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William O’Brien – leading light in Irish nationalism

William Smith O’Brien was one of the leading lights of Irish nationalism in the 19th century.

He was sentenced to death for his part in the Young Irelander rebellion of 1848 but this was later reduced to transportation from Ireland.

He managed to return years later and helped to revive the ancient Celtic culture and promote the use of the Irish language.

William Smith O'Brien. Image copyright Ireland Calling

Smith O’Brien was born on 17 October 1803 in Dromoland, County Clare. His father was of Sir Edward O’Brien, 4th Baronet, of Dromoland Castle. When his mother died and left him property, he began using her maiden name ‘Smith’ as an extra surname. His lineage can be traced back to the eleventh century Brian Boru (High King of Ireland).
William Smith O'Brien, a key part of the Young Irelander Movement


He became a Tory Member of Parliament (MP) in the British parliament for Ennis (1828 to 1831), and then for Limerick County (1935 to 1848). He was leader of the Young Ireland movement.

Fight for Catholic emancipation

In Great Britain and Ireland in the late 18th century and early 19th century, Catholic Emancipation aimed to reduce lots of the limitations placed on Roman Catholics which were began with the Act of Uniformity, the Test Acts and the penal laws. Roman Catholics were expected to renounce the spiritual authority of the pope and transubstantiation.

O’Brien was Protestant, but he supported Catholic Emancipation (or Catholic relief), while continuing to support British-Irish union.

In 1843, he joined the anti-union Repeal Association founded by Daniel O’Connell, in protest against the imprisonment of O’Connell. However, in 1846, O’Brien withdrew the Young Irelanders from the Repeal Association when he became dissatisfied with O’Connell.

O’Brien and the Young Irelanders

In January 1847 he founded the Irish Confederation with Thomas Francis Meagher. A year later, in March 1848, he spoke in support of a National Guard and tried to initiate a national uprising on 29 July 1848. O’Brien and the Young Irelanders led landlords and tenants in a rebellion in just three counties, battling against police at Ballingarry, County Tipperary (there were only few casualties).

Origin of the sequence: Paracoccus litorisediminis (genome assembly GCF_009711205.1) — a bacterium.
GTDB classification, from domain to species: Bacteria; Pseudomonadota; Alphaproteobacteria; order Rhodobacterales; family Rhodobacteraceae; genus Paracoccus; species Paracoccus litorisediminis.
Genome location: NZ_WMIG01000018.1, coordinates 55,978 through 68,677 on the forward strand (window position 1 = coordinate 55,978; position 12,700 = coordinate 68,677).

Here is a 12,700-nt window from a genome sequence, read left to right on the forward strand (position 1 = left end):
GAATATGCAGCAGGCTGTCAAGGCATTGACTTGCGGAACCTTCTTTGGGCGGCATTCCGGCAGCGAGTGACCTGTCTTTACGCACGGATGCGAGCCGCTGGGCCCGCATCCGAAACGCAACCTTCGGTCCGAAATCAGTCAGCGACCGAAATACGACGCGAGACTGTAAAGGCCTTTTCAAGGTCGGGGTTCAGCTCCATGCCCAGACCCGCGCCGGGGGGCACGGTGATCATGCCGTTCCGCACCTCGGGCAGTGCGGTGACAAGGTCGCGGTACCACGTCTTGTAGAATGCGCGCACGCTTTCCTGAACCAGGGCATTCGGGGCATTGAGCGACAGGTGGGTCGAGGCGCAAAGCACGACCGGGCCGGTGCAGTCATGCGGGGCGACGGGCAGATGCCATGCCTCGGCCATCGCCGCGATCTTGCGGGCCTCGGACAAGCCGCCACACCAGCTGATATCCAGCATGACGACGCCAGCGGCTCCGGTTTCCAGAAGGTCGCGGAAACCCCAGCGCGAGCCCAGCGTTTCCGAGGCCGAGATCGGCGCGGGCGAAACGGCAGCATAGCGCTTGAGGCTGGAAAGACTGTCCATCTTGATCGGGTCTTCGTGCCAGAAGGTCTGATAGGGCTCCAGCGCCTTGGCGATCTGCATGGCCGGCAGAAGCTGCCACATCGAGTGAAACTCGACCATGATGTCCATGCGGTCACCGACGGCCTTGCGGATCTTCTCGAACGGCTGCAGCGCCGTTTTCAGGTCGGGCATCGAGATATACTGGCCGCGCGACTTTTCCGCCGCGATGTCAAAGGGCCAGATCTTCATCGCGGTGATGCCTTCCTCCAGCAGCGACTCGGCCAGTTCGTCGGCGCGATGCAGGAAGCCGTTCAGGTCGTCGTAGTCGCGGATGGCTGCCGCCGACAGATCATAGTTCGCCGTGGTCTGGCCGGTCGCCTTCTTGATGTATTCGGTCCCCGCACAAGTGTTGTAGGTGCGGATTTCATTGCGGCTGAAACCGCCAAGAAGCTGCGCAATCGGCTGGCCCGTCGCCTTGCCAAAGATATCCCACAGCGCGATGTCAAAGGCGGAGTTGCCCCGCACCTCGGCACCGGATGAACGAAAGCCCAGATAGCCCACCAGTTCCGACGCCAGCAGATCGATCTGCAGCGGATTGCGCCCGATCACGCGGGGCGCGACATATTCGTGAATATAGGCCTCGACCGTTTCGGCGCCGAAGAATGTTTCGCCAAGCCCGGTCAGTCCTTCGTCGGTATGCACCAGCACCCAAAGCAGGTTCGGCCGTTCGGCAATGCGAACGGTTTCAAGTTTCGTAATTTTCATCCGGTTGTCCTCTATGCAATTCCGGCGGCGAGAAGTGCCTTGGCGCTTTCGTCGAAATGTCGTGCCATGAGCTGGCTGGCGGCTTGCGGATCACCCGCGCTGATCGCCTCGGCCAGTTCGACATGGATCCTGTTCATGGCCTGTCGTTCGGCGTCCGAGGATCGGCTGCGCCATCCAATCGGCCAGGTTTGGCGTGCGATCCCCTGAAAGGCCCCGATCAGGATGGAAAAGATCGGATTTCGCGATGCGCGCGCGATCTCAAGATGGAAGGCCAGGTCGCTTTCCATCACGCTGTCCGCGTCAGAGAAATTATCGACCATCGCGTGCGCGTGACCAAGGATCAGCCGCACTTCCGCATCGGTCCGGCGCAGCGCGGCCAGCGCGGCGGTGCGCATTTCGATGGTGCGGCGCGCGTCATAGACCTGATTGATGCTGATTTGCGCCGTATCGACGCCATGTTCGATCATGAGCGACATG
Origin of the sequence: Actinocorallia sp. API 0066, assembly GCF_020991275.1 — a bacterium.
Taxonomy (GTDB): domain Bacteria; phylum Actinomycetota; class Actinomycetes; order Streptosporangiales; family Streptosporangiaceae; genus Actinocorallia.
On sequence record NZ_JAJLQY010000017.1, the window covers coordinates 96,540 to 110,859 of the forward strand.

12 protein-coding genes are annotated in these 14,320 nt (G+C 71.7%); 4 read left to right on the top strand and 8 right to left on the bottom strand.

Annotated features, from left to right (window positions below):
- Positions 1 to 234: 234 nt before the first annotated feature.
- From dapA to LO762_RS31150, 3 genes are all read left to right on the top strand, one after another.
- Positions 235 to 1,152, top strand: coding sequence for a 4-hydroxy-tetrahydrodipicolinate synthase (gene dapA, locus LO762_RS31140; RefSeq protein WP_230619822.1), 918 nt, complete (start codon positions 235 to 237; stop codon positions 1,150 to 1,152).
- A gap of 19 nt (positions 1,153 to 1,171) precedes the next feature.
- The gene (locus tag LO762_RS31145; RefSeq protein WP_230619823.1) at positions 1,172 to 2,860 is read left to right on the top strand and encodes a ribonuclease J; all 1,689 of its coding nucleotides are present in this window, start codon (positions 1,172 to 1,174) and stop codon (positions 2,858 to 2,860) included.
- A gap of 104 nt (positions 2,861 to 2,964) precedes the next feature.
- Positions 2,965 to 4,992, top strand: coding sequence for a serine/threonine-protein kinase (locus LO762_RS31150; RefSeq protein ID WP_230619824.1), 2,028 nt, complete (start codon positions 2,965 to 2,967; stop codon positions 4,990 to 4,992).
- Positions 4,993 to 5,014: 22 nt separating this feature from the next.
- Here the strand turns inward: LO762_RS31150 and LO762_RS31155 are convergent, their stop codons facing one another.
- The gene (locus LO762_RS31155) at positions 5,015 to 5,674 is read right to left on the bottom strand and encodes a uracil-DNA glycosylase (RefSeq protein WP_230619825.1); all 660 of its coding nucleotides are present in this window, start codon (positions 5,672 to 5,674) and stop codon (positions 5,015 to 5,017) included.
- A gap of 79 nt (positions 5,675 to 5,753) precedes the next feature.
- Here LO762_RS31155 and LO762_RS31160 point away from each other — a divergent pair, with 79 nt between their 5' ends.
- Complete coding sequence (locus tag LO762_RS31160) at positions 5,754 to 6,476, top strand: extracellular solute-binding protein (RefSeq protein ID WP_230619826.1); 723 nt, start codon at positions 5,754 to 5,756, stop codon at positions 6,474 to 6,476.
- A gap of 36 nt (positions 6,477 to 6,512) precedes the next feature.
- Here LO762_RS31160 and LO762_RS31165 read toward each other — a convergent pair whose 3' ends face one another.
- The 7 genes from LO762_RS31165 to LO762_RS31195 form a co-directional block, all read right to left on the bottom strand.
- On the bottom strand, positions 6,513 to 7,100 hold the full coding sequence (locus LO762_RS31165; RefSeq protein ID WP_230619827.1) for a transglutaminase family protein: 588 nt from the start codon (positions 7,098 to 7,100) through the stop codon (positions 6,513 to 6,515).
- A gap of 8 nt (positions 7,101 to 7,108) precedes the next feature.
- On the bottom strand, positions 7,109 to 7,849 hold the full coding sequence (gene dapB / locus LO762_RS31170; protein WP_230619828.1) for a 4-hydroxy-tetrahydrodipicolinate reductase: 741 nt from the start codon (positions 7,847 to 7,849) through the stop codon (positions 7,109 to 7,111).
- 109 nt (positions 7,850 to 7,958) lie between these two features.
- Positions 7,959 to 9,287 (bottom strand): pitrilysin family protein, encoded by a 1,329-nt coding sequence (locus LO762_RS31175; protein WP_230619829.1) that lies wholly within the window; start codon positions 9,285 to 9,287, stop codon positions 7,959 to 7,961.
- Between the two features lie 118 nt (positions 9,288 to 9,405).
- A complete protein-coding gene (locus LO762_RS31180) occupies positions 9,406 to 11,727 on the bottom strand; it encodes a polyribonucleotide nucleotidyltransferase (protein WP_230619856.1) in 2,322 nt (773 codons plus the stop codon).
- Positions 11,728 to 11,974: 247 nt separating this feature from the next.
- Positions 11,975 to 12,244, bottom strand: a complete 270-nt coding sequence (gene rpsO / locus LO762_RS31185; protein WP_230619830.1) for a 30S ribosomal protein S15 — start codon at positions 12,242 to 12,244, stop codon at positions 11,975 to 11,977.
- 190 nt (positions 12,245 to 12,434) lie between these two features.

Sentenced to be hung, drawn, and quartered

He was tried for sedition and found guilty of high treason on May 15 1848, for his involvement of the Young Irelander Rebellion of 1848. He was sentenced to be hung, drawn, and quartered.

Removal of Smith O'Brien 1848. Image copyright Ireland Calling

There was an outcry and 70,000 people in Ireland and 10,000 people in England signed petitions for clemency.

He sentence was commuted and O’Brien and fellow Young Irelanders were deported, for life, to Van Diemen’s Land (part of present day Australia).

To find a gaol in one of the loveliest spots formed by Nature in one of her loneliest solitudes creates a revulsion of feeling I cannot describe
O’Brien’s thoughts on Maria Island, Tasmania

After five years, he was released in 1854, and he lived in Brussels for two years. The conditions of his release were that he remain exiled from Ireland. However, in 1856 O’Brien was pardoned and was able to return to Ireland. He wasn’t involved in politics on his return to Ireland.

Promoting the Irish language

His sister, Harriet O’Brien, founded the order of Anglican nuns in Clewer, Windsor, in 1851. The gold cross she wore, and which still belongs to the Community, was made with gold panned by her brother during his exile in Australia.

O’Brien was a founding member of The Ossianic Society which was founded on St Patrick’s Day 1853. It was an Irish literary society and took its name from the ancient narrator Oisín.

The aim of the society was to encourage the use of the Irish language – it translated and published the Irish and Scottish mythology stories of the Fenian Cycle with mythical hero Fionn mac Cumhaill (Finn McCool) and his warriors the Fianna.

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In 1863, on his recommendation, Irish was introduced into a number of schools in Clare (irish speaking regions of Ireland at the time).

There is a statue of him on O’Connell Street, Dublin.


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